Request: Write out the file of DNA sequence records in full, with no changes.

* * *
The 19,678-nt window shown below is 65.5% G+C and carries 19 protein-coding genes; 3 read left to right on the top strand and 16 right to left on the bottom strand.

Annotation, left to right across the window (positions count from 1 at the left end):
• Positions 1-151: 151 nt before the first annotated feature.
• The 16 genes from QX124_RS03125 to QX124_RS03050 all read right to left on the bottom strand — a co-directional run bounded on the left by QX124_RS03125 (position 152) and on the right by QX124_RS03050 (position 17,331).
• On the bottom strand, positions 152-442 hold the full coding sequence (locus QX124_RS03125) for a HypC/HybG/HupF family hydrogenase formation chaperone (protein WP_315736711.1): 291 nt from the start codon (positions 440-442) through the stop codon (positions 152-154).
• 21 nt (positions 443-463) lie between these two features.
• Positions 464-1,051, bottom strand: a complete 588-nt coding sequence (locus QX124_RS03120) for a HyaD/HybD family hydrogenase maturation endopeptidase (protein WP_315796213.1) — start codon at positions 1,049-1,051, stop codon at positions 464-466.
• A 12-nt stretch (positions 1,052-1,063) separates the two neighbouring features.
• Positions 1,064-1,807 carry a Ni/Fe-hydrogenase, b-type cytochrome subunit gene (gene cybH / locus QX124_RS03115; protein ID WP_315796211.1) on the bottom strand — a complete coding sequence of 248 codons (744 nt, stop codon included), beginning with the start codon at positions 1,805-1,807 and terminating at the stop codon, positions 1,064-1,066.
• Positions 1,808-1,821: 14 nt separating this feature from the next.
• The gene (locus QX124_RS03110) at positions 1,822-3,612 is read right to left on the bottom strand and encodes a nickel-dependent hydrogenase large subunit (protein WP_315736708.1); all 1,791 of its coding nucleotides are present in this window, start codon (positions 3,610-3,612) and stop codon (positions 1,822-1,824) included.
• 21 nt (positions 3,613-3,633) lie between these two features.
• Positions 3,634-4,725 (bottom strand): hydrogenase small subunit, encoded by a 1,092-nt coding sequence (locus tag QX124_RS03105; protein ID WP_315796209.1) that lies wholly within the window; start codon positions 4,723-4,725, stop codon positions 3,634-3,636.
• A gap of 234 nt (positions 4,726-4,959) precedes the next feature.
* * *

The 19,678-nt window shown below is 65.5% G+C and carries 19 protein-coding genes; 3 read left to right on the top strand and 16 right to left on the bottom strand.

Annotation, left to right across the window (positions count from 1 at the left end):
• Positions 1-151: 151 nt before the first annotated feature.
• The 16 genes from QX124_RS03125 to QX124_RS03050 all read right to left on the bottom strand — a co-directional run bounded on the left by QX124_RS03125 (position 152) and on the right by QX124_RS03050 (position 17,331).
• On the bottom strand, positions 152-442 hold the full coding sequence (locus QX124_RS03125) for a HypC/HybG/HupF family hydrogenase formation chaperone (protein WP_315736711.1): 291 nt from the start codon (positions 440-442) through the stop codon (positions 152-154).
• 21 nt (positions 443-463) lie between these two features.
• Positions 464-1,051, bottom strand: a complete 588-nt coding sequence (locus QX124_RS03120) for a HyaD/HybD family hydrogenase maturation endopeptidase (protein WP_315796213.1) — start codon at positions 1,049-1,051, stop codon at positions 464-466.
• A 12-nt stretch (positions 1,052-1,063) separates the two neighbouring features.
• Positions 1,064-1,807 carry a Ni/Fe-hydrogenase, b-type cytochrome subunit gene (gene cybH / locus QX124_RS03115; protein ID WP_315796211.1) on the bottom strand — a complete coding sequence of 248 codons (744 nt, stop codon included), beginning with the start codon at positions 1,805-1,807 and terminating at the stop codon, positions 1,064-1,066.
• Positions 1,808-1,821: 14 nt separating this feature from the next.
• The gene (locus QX124_RS03110) at positions 1,822-3,612 is read right to left on the bottom strand and encodes a nickel-dependent hydrogenase large subunit (protein WP_315736708.1); all 1,791 of its coding nucleotides are present in this window, start codon (positions 3,610-3,612) and stop codon (positions 1,822-1,824) included.
• 21 nt (positions 3,613-3,633) lie between these two features.
• Positions 3,634-4,725 (bottom strand): hydrogenase small subunit, encoded by a 1,092-nt coding sequence (locus tag QX124_RS03105; protein ID WP_315796209.1) that lies wholly within the window; start codon positions 4,723-4,725, stop codon positions 3,634-3,636.
• A gap of 234 nt (positions 4,726-4,959) precedes the next feature.